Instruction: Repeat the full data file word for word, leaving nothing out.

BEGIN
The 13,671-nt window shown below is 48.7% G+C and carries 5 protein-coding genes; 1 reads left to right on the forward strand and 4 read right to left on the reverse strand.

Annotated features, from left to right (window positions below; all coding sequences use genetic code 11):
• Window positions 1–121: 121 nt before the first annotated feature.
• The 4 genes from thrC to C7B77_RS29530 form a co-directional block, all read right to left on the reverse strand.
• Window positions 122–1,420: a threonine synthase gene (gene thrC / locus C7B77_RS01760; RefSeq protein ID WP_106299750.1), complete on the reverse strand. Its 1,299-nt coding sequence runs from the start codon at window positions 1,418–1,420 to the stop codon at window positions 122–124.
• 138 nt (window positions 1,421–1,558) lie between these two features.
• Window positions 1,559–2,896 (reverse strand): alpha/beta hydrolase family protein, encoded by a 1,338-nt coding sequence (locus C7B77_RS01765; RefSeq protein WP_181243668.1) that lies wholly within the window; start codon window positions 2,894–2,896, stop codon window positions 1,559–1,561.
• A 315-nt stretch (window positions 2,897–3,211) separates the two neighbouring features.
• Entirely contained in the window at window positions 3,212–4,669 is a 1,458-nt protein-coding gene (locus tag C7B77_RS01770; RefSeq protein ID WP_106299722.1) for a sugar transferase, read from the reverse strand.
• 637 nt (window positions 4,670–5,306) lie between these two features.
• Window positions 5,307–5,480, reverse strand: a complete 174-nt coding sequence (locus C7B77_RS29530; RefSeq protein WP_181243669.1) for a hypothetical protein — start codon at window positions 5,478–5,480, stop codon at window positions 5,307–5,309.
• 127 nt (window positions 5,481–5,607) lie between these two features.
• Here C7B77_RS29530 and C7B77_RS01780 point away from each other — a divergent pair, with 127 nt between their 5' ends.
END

The 13,671-nt window shown below is 48.7% G+C and carries 5 protein-coding genes; 1 reads left to right on the forward strand and 4 read right to left on the reverse strand.

Annotated features, from left to right (window positions below; all coding sequences use genetic code 11):
• Window positions 1–121: 121 nt before the first annotated feature.
• The 4 genes from thrC to C7B77_RS29530 form a co-directional block, all read right to left on the reverse strand.
• Window positions 122–1,420: a threonine synthase gene (gene thrC / locus C7B77_RS01760; RefSeq protein ID WP_106299750.1), complete on the reverse strand. Its 1,299-nt coding sequence runs from the start codon at window positions 1,418–1,420 to the stop codon at window positions 122–124.
• 138 nt (window positions 1,421–1,558) lie between these two features.
• Window positions 1,559–2,896 (reverse strand): alpha/beta hydrolase family protein, encoded by a 1,338-nt coding sequence (locus C7B77_RS01765; RefSeq protein WP_181243668.1) that lies wholly within the window; start codon window positions 2,894–2,896, stop codon window positions 1,559–1,561.
• A 315-nt stretch (window positions 2,897–3,211) separates the two neighbouring features.
• Entirely contained in the window at window positions 3,212–4,669 is a 1,458-nt protein-coding gene (locus tag C7B77_RS01770; RefSeq protein ID WP_106299722.1) for a sugar transferase, read from the reverse strand.
• 637 nt (window positions 4,670–5,306) lie between these two features.
• Window positions 5,307–5,480, reverse strand: a complete 174-nt coding sequence (locus C7B77_RS29530; RefSeq protein WP_181243669.1) for a hypothetical protein — start codon at window positions 5,478–5,480, stop codon at window positions 5,307–5,309.
• 127 nt (window positions 5,481–5,607) lie between these two features.
• Here C7B77_RS29530 and C7B77_RS01780 point away from each other — a divergent pair, with 127 nt between their 5' ends.